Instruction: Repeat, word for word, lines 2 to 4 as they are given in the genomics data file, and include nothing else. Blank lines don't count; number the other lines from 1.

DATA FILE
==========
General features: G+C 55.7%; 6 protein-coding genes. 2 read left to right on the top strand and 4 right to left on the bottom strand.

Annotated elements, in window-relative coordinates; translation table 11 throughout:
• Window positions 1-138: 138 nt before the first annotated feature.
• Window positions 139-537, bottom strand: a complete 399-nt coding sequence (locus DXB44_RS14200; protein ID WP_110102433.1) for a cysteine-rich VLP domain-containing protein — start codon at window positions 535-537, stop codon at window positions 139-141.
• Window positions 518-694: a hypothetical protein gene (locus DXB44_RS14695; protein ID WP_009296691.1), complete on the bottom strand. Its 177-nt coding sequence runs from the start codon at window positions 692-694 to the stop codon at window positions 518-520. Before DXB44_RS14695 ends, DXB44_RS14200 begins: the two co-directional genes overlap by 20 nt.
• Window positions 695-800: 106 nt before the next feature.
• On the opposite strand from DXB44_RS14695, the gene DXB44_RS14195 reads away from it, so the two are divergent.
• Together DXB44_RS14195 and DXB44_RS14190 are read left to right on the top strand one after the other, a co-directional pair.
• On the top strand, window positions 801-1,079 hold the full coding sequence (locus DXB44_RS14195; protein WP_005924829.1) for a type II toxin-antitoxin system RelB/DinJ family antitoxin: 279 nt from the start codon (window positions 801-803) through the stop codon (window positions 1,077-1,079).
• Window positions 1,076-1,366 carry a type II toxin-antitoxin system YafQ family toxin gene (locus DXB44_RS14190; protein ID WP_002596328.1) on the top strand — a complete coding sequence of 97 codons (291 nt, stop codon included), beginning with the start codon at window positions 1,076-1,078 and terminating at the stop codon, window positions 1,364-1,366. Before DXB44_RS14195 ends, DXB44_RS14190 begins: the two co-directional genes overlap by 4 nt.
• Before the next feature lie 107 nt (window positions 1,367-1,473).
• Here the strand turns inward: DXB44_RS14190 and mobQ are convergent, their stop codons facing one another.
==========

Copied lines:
Annotated elements, in window-relative coordinates; translation table 11 throughout:
• Window positions 1-138: 138 nt before the first annotated feature.
• Window positions 139-537, bottom strand: a complete 399-nt coding sequence (locus DXB44_RS14200; protein ID WP_110102433.1) for a cysteine-rich VLP domain-containing protein — start codon at window positions 535-537, stop codon at window positions 139-141.